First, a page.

The reasons women are leaving technology are not always lack of respect, promotion, or pay as most suggest. Sometimes the issues is one of the oldest reasons, since women entered the work force 'sexism'. I am not just talking about being hit on, but not being included in decision making meetings that directly involve the female or her position, or forced to listen to inappropriate sexual jokes. Another example of the sexual discrimination in the tech industry when men were reward for creating the app "Titstare" during a hack-a-thon at TechCrunch Disrupt (Miller). While TechCrunch later publicly apologize, why did they let it happen in the first place? "The parade of offenses continues: the social coding giant GitHub came under a firestorm of criticism earlier this year after one of the company's few female developers quit, alleging a pattern of sexual and gender-based harassment. And a website called "CodeBabes" launched, offering to teach bros how to code under the tutelage of virtual strippers. It seems there's no end to this type of news; in fact, there's a whole site devoted to tracking these flareups" (Liebelson).
Model View Culture published a open letter about how women are treated in tech companies and provided suggestions on how to improve. Click here to read the full letter. According to the Business Insider, women employees at Adobe Systems (ADBE), BuzzFeed, Kickstarter, Stripe and Mozilla, as well as software engineers and designers and technology journalists "are angry and that things have to change" (Peterson). Sue Gardner has been doing research on the matter and found that tech women report "23% to 66% report experiencing sexual harassment or seeing it happen to others. Half the respondents to my survey said they've been treated in a way they find hostile, demeaning or condescending, and a third said their bosses are friendlier and more supportive with their male colleagues. Women report being encouraged to move out of pure tech into support functions, which offer less pay, are less prestigious and have limited upward mobility" (2014). Other facts found were:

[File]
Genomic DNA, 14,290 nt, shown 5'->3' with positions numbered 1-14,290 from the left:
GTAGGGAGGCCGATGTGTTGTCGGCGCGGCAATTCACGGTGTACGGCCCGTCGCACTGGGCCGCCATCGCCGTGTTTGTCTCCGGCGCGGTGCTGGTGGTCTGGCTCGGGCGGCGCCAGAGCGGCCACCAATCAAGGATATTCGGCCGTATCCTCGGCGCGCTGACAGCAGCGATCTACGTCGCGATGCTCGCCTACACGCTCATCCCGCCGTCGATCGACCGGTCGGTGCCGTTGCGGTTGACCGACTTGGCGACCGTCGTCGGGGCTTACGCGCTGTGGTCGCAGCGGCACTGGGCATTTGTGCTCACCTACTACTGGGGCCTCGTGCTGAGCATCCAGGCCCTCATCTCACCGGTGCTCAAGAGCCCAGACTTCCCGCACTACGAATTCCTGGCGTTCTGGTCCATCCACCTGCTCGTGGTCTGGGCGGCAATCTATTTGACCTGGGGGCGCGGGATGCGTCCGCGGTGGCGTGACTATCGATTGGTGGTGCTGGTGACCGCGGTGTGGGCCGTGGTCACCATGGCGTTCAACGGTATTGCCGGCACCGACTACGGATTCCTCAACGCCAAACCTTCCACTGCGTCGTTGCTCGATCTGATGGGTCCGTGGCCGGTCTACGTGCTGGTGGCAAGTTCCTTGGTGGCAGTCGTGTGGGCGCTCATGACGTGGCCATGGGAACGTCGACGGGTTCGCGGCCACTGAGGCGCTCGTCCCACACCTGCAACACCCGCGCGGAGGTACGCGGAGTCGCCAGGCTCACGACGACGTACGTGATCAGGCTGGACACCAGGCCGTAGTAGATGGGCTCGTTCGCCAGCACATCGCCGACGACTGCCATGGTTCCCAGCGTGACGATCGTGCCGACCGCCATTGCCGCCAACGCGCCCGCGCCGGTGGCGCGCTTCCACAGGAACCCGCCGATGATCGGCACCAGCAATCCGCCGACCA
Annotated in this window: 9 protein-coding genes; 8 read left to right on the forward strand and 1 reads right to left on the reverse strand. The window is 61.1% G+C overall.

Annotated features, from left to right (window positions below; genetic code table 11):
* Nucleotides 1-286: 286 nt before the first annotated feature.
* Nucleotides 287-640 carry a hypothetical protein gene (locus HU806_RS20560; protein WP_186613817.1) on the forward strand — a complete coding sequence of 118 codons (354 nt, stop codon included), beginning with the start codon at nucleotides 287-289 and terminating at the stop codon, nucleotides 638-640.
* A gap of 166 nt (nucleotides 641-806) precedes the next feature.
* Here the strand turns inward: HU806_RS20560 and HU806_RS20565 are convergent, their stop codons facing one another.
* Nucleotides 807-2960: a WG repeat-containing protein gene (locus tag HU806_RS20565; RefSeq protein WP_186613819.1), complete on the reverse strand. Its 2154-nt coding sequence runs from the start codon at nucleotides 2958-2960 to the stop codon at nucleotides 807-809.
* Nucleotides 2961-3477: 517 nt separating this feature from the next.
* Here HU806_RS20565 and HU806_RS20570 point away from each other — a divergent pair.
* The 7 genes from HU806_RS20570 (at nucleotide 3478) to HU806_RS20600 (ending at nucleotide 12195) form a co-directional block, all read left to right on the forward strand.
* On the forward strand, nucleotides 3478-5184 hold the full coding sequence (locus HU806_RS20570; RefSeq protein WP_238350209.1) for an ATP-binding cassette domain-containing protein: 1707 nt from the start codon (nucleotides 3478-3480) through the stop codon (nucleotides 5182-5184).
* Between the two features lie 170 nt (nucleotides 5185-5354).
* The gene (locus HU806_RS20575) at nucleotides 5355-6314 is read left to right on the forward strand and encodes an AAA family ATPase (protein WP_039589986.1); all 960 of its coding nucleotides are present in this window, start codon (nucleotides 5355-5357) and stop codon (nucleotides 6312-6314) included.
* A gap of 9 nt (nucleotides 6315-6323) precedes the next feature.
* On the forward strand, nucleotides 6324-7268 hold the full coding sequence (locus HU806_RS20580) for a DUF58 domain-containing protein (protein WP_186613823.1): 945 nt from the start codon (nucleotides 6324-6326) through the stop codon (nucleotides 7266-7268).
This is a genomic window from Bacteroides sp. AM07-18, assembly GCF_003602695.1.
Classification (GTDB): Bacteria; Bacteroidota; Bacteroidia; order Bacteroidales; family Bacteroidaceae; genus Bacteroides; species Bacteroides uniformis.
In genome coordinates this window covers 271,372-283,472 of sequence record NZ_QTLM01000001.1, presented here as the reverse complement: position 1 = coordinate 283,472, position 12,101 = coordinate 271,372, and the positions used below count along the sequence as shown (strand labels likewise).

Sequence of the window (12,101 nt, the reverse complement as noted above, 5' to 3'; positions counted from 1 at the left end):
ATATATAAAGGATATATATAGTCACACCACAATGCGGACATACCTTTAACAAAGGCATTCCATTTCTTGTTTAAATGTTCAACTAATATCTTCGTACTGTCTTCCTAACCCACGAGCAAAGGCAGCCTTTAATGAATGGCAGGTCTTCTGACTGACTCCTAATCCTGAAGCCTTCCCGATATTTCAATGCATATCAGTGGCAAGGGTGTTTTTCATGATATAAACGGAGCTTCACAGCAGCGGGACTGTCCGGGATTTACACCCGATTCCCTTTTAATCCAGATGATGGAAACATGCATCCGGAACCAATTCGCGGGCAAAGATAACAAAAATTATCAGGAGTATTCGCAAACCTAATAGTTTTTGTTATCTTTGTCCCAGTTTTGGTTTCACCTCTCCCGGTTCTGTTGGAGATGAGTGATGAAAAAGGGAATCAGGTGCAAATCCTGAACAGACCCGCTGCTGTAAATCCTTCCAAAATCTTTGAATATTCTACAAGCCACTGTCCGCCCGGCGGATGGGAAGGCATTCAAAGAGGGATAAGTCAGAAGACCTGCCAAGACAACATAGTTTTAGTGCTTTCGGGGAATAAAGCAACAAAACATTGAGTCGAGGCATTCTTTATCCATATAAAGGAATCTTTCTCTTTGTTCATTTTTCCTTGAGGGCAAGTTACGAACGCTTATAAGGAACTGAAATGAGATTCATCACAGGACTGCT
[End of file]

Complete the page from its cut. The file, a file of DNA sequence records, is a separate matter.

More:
Lauren Weinstein who is co-founder of PFIR - People For Internet Responsibility, co-founder and moderator of NNSquad - Network Neutrality Squad, the founder of the PRIVACY Forum, and now a Google consultant ask "Why aren’t there more women in computer science and engineering?’ and there’s all these complicated answers like, ‘School advisers don’t have them take math and physics,’ and it’s probably true, but I think there’s probably a simpler reason, which is these guys are just jerks, and women know it” (Miller). The parade of offenses continues: the social coding giant GitHub came under a firestorm of criticism earlier this year after one of the company's few female developers quit, alleging a pattern of sexual and gender-based harassment. And a website called "CodeBabes" launched, offering to teach bros how to code under the tutelage of virtual strippers. It seems there's no end to this type of news; in fact, there's a whole site devoted to tracking these flareups.As Brown points out in her article we starting to hear more about women being discriminated because of their gender, as in the case of Whitney Wolfe. Is the culture shifting, are more women speaking up, or something else?